IT officials want more funding to fix MNLARS
ST. PAUL — Minnesota's computer system that handles vehicle registrations and titles is a mess.
To fix it, state information technology officials say they need $43 million — and some of it right away.
The system, known as MNLARS, has already cost $93 million and was supposed to work.
Many lawmakers are angered by it all, and some have vowed that heads must roll before they approve any more money.
But no easy alternatives have surfaced. Reverting to the old system, which dates back to the 1980s, might take a year — if it's even possible — officials have said, and there is no "off-the-shelf" software for such a system.
The IT department's request that at least some money be approved by March 1 means this will have to be among the first things the Legislature deals with when it convenes Tuesday, Feb. 20.
Adding tension to the situation: The same departments that rolled out MNLARS — MNIT and the Department of Public Safety — are working against an October deadline to get a new driver's license program working to meet federally required "Real ID" security standards.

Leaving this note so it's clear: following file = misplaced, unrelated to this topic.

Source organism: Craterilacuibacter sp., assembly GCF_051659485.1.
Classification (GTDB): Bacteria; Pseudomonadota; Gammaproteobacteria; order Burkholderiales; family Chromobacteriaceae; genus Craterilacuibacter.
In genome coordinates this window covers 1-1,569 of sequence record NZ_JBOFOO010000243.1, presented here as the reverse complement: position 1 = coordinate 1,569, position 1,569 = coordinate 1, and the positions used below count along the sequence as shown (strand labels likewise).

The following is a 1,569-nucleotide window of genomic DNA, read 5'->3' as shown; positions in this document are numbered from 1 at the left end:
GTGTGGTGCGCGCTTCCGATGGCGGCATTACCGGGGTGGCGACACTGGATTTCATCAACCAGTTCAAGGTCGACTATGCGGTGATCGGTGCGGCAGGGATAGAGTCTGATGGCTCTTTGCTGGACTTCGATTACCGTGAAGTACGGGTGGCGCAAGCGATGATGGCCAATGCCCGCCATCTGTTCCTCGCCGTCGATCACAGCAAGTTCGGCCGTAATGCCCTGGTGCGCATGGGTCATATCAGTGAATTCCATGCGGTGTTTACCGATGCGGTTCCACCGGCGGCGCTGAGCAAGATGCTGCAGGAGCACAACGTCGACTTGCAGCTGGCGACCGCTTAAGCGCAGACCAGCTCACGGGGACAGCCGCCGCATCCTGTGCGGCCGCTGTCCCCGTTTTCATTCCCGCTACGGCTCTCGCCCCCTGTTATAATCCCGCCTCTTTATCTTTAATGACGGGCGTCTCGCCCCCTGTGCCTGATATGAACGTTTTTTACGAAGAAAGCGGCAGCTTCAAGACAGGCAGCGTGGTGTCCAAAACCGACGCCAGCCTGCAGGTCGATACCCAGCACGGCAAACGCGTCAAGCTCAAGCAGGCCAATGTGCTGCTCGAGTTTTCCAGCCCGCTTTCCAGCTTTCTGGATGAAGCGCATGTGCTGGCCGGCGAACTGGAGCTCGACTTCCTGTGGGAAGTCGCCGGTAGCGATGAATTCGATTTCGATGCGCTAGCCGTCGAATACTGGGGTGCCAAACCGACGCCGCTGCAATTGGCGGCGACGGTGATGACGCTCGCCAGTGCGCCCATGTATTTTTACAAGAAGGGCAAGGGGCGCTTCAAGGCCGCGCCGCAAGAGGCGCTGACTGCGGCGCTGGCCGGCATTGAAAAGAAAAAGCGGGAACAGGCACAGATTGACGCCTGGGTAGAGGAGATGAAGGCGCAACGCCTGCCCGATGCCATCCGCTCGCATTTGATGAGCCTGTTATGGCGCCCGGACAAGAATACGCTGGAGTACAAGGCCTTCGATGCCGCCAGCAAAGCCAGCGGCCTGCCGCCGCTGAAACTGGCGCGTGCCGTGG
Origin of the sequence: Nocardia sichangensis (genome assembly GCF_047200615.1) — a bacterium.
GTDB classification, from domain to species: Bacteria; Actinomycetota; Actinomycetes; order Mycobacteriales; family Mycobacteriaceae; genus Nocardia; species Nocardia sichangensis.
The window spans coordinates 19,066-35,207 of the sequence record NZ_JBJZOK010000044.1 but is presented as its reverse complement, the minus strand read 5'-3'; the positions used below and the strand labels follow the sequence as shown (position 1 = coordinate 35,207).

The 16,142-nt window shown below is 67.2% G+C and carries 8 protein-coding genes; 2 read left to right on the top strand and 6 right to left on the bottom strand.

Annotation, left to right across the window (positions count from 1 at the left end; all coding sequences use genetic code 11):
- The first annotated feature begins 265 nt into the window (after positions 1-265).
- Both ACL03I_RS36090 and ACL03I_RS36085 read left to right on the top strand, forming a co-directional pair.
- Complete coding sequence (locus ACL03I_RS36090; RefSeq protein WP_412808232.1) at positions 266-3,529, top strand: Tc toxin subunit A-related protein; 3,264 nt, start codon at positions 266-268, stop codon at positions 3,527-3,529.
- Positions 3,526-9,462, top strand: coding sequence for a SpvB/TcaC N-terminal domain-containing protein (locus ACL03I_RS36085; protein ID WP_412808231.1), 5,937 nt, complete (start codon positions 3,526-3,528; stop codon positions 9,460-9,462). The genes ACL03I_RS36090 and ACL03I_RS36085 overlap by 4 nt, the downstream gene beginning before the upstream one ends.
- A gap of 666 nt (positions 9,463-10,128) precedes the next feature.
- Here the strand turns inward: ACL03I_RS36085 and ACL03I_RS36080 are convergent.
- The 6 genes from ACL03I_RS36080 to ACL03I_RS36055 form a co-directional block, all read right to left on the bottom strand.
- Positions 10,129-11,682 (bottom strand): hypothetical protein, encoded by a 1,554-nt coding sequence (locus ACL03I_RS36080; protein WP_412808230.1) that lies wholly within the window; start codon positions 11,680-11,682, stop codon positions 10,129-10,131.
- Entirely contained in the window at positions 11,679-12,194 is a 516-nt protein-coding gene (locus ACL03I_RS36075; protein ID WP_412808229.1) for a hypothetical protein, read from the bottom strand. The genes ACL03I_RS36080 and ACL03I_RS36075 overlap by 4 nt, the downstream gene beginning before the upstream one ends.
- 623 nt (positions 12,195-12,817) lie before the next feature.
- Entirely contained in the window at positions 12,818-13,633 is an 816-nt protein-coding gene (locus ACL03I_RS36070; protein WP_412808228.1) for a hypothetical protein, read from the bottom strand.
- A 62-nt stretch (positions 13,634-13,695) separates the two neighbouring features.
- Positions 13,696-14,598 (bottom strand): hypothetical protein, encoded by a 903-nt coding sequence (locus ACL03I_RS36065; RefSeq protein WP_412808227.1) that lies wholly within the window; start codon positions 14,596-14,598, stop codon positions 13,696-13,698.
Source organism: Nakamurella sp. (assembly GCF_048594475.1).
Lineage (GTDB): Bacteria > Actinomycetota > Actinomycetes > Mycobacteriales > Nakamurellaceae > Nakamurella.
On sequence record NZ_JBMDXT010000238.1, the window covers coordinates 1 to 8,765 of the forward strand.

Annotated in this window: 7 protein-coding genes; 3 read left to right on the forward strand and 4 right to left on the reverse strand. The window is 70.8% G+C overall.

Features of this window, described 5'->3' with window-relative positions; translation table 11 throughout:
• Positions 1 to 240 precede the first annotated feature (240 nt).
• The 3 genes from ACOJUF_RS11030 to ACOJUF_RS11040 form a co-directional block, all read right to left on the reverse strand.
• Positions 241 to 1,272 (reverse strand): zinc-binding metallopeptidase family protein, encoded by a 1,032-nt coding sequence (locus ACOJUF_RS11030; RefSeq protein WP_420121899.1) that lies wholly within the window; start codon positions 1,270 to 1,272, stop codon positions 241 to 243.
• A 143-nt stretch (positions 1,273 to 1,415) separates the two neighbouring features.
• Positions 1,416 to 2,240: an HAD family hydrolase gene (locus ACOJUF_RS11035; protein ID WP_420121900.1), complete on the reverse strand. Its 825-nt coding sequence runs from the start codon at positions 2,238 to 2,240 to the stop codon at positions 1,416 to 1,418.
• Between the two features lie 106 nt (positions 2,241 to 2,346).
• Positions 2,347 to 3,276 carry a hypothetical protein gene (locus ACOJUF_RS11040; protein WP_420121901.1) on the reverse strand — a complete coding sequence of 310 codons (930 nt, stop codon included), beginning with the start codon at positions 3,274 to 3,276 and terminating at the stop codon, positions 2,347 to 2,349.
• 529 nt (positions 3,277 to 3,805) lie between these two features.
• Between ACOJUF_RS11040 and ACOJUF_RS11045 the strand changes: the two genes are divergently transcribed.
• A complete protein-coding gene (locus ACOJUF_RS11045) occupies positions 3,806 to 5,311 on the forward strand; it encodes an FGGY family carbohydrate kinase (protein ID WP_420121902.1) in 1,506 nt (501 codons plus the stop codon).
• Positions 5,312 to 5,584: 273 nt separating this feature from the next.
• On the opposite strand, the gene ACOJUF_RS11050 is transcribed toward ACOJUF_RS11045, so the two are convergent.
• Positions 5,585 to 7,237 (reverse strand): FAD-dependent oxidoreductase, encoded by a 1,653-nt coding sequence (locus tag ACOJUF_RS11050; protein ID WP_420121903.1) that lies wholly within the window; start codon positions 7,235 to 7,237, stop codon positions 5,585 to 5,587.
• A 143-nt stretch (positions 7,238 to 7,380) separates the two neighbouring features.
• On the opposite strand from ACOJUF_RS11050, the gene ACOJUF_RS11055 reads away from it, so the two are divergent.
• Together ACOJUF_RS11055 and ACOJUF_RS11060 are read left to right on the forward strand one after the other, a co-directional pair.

And there's a political element. Even thought Gov. Mark Dayton isn't running for re-election, Republicans might try to use the MNLARS troubles to score points during the election season. The program began under Republican Gov. Tim Pawlenty, but the bulk of the work has been under Dayton's eight-year watch. Thus far, Republicans have been far more critical of IT officials than Democrats.
But the facts remain: The system isn't working the way it should, and regular Minnesotans continue to be inconvenienced, regardless of their party affiliations.
The St. Paul Pioneer Press is a media partner with Forum News Service